20

where does cyanide bind?

cytochrome A3 on ETC
-rapid onset of multi-system organ failure (no ATP)

21

what is treatment for cyanide?

1. ABCs, supportive care, ACLS, largely not successful
2. cyanide antidote kit/package (sodium/amyl nitrite)
3. hydroxocobalamin
-binds with cyanide to make cyanocobalamin (B12)
4. HBO +/0

22

when and how should one treat with hydroxocobalamin?

1. any smoke-inhalation victim that is NOT improving despite supportive care including O2
2. any intentional cyanide exposure
-5 g dose, can be repeated x1
-give concurrently with sodium thiosulfate
-may cause increased BP

23

what is the mechanism of sodium/amyl nitrite in cyanide poisoning?

sodium/amyl nitrite makes met-Hb, so the CN (and H2S, if any) bind to met-Hb instead of cytochromes
-these cyanomet-Hb or SHmet-Hb are then excreted
--cyanometHb needs thiosulfate to be excreted

24

define what methemoglobin is?

heme Fe oxidized to ferric (+3) form
-normal amounts 1-3%

25

what is the mechanism of methemoglobinemia?

1. rate of heme oxidation increases
2. reduction of heme is limited
3. structural abnormalities of heme

26

what are causes of methemoglobinemia?

1. congenital
2. infantile disposition
3. external causes

27

how does methemoglobin exert its toxicity?

1. incapacitates O2 transport
2. shifts O2 dissociation curve to left

28

what are symptoms of methemoglobin at:
0-10%
10-20%
20-50%
>50%
>70%

0-10%: asymptomatic
10-20% apparent cyanosis
20-50% dizziness, fatigue, HA, exertional dyspnea
>50% lethargy/stupor
>70% coma/death

29

what is pulse oximetry in methemoglobin?

falsely and aberrantly lowered
-measured as both oxy and deoxyhemoglobin, will fall rapidly into high 80s

30

what is arterial blood gas in methemoglobin?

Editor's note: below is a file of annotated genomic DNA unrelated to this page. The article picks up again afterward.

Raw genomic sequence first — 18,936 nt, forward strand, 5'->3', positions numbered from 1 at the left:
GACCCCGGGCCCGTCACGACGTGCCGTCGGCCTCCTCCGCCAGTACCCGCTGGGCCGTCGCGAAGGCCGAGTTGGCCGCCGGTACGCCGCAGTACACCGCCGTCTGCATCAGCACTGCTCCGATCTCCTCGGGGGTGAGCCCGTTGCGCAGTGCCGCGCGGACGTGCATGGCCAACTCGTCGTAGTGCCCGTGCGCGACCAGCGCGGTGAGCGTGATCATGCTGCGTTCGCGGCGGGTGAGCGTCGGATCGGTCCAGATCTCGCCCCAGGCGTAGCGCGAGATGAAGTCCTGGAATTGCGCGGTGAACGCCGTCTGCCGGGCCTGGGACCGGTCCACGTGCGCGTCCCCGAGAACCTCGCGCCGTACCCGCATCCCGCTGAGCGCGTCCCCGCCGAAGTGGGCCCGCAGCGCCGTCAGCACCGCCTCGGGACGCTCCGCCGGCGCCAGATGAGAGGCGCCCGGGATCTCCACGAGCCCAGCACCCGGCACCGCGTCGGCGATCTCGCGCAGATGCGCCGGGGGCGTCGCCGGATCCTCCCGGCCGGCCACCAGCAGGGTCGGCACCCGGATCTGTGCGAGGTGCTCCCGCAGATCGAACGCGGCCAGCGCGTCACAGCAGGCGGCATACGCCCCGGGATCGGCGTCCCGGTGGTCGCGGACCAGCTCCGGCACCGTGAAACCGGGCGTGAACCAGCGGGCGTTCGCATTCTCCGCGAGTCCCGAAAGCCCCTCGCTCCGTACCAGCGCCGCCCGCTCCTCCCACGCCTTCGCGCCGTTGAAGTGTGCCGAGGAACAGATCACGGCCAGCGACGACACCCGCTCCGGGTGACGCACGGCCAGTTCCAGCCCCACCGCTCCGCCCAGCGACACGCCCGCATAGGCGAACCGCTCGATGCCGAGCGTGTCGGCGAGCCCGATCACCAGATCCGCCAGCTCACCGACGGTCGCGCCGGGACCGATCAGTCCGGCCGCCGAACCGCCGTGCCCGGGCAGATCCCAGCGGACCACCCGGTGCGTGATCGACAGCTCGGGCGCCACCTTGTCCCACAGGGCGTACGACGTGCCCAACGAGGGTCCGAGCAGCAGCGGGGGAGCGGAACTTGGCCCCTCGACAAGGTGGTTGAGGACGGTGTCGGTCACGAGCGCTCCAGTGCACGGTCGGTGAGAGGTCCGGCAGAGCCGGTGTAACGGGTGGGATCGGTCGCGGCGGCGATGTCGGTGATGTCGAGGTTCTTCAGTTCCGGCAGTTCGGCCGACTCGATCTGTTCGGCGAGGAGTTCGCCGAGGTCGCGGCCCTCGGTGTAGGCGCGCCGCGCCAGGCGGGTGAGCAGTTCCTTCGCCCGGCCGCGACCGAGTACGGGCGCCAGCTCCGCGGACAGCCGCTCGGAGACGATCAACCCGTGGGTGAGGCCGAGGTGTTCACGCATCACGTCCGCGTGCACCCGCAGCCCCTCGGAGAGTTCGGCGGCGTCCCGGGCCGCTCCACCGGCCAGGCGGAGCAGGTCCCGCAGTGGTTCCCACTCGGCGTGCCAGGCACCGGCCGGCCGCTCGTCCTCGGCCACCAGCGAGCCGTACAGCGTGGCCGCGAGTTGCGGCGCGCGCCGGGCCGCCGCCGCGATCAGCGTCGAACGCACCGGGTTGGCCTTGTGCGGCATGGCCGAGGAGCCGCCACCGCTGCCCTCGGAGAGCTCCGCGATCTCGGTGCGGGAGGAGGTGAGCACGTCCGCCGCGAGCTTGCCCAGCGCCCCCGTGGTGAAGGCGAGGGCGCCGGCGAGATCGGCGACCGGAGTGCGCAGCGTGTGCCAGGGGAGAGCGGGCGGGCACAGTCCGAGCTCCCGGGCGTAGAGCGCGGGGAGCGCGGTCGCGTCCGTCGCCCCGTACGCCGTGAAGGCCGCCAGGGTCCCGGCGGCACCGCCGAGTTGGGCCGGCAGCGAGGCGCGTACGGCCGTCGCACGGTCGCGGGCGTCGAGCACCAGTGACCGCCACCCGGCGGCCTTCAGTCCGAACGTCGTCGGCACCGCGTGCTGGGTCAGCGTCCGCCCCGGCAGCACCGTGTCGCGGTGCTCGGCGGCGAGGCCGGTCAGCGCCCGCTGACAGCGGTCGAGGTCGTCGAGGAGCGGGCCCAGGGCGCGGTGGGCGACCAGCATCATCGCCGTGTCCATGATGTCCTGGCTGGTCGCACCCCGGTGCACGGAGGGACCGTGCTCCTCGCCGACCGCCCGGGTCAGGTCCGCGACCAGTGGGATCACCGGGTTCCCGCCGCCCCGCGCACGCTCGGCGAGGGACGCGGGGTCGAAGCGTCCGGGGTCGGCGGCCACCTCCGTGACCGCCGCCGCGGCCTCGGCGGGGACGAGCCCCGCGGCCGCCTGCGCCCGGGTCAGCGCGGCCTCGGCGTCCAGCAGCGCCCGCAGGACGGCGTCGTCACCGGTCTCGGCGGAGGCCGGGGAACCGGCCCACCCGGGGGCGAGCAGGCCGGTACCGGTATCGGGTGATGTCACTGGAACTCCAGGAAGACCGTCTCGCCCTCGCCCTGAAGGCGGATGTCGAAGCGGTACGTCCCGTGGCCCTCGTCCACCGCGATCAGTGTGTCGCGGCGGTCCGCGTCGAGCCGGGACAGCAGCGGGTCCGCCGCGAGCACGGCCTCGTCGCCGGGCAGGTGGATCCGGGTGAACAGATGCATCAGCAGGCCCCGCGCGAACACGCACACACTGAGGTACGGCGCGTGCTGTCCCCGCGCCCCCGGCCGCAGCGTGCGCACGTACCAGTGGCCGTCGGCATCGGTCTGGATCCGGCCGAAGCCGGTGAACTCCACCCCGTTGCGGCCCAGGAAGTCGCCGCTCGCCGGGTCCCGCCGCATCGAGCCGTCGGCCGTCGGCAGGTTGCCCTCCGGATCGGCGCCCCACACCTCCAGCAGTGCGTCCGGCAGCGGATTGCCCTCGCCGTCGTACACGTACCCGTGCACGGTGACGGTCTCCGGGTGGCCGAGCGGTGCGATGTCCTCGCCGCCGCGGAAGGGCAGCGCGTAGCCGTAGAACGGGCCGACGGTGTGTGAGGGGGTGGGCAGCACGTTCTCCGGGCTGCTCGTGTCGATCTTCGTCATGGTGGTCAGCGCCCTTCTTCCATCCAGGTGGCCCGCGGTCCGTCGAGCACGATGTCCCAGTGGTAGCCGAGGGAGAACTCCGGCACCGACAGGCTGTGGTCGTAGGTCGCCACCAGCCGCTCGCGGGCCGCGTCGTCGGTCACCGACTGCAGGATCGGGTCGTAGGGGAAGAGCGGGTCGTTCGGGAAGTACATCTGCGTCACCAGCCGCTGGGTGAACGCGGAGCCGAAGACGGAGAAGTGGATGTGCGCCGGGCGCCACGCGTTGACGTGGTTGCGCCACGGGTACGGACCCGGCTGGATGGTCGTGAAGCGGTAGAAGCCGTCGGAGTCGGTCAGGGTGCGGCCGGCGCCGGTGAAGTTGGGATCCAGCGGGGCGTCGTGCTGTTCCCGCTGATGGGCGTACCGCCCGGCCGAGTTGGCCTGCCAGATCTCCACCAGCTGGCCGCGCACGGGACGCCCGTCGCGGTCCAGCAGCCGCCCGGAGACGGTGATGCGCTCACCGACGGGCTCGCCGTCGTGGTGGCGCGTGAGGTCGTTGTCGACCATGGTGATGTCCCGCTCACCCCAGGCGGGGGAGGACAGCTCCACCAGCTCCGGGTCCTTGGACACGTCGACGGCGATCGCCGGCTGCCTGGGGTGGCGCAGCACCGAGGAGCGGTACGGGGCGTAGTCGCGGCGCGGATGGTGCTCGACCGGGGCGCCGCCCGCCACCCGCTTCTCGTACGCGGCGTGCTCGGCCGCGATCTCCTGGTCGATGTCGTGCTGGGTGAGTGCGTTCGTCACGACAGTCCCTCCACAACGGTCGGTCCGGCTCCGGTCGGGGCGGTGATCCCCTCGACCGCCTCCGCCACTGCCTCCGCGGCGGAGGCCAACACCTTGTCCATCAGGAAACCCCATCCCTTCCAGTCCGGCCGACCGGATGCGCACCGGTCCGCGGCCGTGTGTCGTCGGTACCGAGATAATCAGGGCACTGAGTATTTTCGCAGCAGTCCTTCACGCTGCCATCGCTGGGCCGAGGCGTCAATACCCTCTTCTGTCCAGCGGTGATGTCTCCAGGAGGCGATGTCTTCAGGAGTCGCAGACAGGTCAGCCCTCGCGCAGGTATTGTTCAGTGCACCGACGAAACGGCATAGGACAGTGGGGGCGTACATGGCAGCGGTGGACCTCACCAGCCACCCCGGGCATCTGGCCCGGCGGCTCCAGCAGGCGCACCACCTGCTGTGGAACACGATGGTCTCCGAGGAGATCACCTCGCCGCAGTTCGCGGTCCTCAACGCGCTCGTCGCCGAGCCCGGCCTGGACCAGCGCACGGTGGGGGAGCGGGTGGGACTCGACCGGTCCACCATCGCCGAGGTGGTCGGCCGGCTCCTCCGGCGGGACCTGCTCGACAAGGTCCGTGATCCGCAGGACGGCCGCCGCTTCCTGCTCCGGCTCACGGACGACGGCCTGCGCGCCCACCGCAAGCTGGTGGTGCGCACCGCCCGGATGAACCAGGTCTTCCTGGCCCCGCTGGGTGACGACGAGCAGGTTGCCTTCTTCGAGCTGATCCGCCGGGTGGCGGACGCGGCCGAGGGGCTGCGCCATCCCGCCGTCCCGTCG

1. co-oximeter will be appropriate
2. calculation will be falsely normal b/c pO2 is not affected

31

what are drugs that give methemoglobinemia?

1. nitrites (major)
2. nitrates in infants (major)
3. sulfonamides
4. phenazopyridine
5. dapsone
6. local anesthetics

these cause oxidant stress

32

what are toxins that give methemoglobinemia?

1. nitrites (major)
2. nitrates in infants (major)
3. aniline dye
4. potassium chlorate
5. diarrheal illness in infants (make nitrites; major)

33

what is treatment for methemoglobinemia?

1. ABC's
2. decontamination
3. methylene blue (tetramethyl tionine chloride; specific antidote)
-minor antidotes and in non-responders to methylene blue
--N-acetylcysteine
--exchange transfusion
--hyperbaric O2

34

explain the mechanism of methylene blue

used in treatment of methemoglobinemia
-cofactor of NADPH reductase
-gains electron, then donates directly to methemoglobin
-methemoglobin reduction to (Fe 2+)

35

when is methylene blue treatment indicated?

if methemoglobin level >20-30%, or symptoms

36

what are cautions in using methylene blue?

1. hemolytic anemia from weak oxidizing capability
2. painful at injection site (dysuria)
3. higher doses can cause dyspnea, restlessness, tremor, precordial pain, apprehension

37

what are possible reasons for methylene blue non-responders?

1. hemoglobin M disease
2. G6PD deficiency - lack generation of NADPH dependent methemoglobin reducase
3. CL salts inactivating G6PD
4. sulfhemoglobinemia
-more benign, levels up to 10 g/dL don't cause cyanosis
5. wrong diagnosis

38

what is sulfhemoglobinemia?

symptoms similar to methemoglobinemia
-methemoglobin levels will be elevated
-laboratory can "tease out" by adding cyanide to blood
-treatment is supportive only

39

what are causes of sulfhemoglibnemia?

acetanilid, phenacitin, nitrites, trinitrotoluene, sulfur